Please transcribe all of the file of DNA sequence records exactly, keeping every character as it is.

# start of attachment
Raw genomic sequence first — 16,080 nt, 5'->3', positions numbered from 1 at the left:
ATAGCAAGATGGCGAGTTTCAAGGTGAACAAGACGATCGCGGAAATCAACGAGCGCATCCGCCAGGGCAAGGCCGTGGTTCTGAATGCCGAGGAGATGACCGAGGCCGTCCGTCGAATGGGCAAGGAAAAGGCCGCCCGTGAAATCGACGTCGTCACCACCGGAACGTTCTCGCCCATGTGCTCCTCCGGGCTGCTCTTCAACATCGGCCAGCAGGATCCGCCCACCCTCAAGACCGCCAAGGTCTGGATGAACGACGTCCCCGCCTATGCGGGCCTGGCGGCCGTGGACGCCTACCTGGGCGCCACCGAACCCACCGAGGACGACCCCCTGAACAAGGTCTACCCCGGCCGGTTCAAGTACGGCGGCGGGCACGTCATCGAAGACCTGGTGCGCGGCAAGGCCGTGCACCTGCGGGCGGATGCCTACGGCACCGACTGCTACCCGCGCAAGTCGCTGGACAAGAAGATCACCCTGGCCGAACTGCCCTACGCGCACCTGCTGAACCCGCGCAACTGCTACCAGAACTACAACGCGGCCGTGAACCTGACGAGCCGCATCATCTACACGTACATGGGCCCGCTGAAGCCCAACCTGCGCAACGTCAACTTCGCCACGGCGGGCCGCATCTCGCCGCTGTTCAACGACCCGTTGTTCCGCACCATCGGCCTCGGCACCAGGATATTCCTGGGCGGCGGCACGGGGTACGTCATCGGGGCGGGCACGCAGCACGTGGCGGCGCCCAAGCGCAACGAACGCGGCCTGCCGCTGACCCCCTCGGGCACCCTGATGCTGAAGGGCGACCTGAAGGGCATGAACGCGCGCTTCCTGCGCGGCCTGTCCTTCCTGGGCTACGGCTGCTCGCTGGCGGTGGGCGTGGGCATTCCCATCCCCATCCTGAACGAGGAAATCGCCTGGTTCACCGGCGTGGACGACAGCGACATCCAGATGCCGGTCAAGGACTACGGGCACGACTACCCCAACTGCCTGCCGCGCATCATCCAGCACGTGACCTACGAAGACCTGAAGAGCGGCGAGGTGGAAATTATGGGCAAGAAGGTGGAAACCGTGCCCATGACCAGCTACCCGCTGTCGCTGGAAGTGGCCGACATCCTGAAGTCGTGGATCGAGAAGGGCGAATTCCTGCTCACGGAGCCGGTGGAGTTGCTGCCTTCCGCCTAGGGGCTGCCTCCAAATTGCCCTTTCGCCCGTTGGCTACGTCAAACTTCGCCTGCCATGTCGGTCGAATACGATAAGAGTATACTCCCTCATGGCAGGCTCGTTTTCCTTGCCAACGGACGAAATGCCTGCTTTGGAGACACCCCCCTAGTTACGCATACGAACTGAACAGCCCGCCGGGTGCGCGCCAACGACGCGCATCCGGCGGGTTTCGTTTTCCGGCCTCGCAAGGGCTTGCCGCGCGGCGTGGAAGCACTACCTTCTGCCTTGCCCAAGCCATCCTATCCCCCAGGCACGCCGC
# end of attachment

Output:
Raw genomic sequence first — 16,080 nt, 5'->3', positions numbered from 1 at the left:
ATAGCAAGATGGCGAGTTTCAAGGTGAACAAGACGATCGCGGAAATCAACGAGCGCATCCGCCAGGGCAAGGCCGTGGTTCTGAATGCCGAGGAGATGACCGAGGCCGTCCGTCGAATGGGCAAGGAAAAGGCCGCCCGTGAAATCGACGTCGTCACCACCGGAACGTTCTCGCCCATGTGCTCCTCCGGGCTGCTCTTCAACATCGGCCAGCAGGATCCGCCCACCCTCAAGACCGCCAAGGTCTGGATGAACGACGTCCCCGCCTATGCGGGCCTGGCGGCCGTGGACGCCTACCTGGGCGCCACCGAACCCACCGAGGACGACCCCCTGAACAAGGTCTACCCCGGCCGGTTCAAGTACGGCGGCGGGCACGTCATCGAAGACCTGGTGCGCGGCAAGGCCGTGCACCTGCGGGCGGATGCCTACGGCACCGACTGCTACCCGCGCAAGTCGCTGGACAAGAAGATCACCCTGGCCGAACTGCCCTACGCGCACCTGCTGAACCCGCGCAACTGCTACCAGAACTACAACGCGGCCGTGAACCTGACGAGCCGCATCATCTACACGTACATGGGCCCGCTGAAGCCCAACCTGCGCAACGTCAACTTCGCCACGGCGGGCCGCATCTCGCCGCTGTTCAACGACCCGTTGTTCCGCACCATCGGCCTCGGCACCAGGATATTCCTGGGCGGCGGCACGGGGTACGTCATCGGGGCGGGCACGCAGCACGTGGCGGCGCCCAAGCGCAACGAACGCGGCCTGCCGCTGACCCCCTCGGGCACCCTGATGCTGAAGGGCGACCTGAAGGGCATGAACGCGCGCTTCCTGCGCGGCCTGTCCTTCCTGGGCTACGGCTGCTCGCTGGCGGTGGGCGTGGGCATTCCCATCCCCATCCTGAACGAGGAAATCGCCTGGTTCACCGGCGTGGACGACAGCGACATCCAGATGCCGGTCAAGGACTACGGGCACGACTACCCCAACTGCCTGCCGCGCATCATCCAGCACGTGACCTACGAAGACCTGAAGAGCGGCGAGGTGGAAATTATGGGCAAGAAGGTGGAAACCGTGCCCATGACCAGCTACCCGCTGTCGCTGGAAGTGGCCGACATCCTGAAGTCGTGGATCGAGAAGGGCGAATTCCTGCTCACGGAGCCGGTGGAGTTGCTGCCTTCCGCCTAGGGGCTGCCTCCAAATTGCCCTTTCGCCCGTTGGCTACGTCAAACTTCGCCTGCCATGTCGGTCGAATACGATAAGAGTATACTCCCTCATGGCAGGCTCGTTTTCCTTGCCAACGGACGAAATGCCTGCTTTGGAGACACCCCCCTAGTTACGCATACGAACTGAACAGCCCGCCGGGTGCGCGCCAACGACGCGCATCCGGCGGGTTTCGTTTTCCGGCCTCGCAAGGGCTTGCCGCGCGGCGTGGAAGCACTACCTTCTGCCTTGCCCAAGCCATCCTATCCCCCAGGCACGCCGC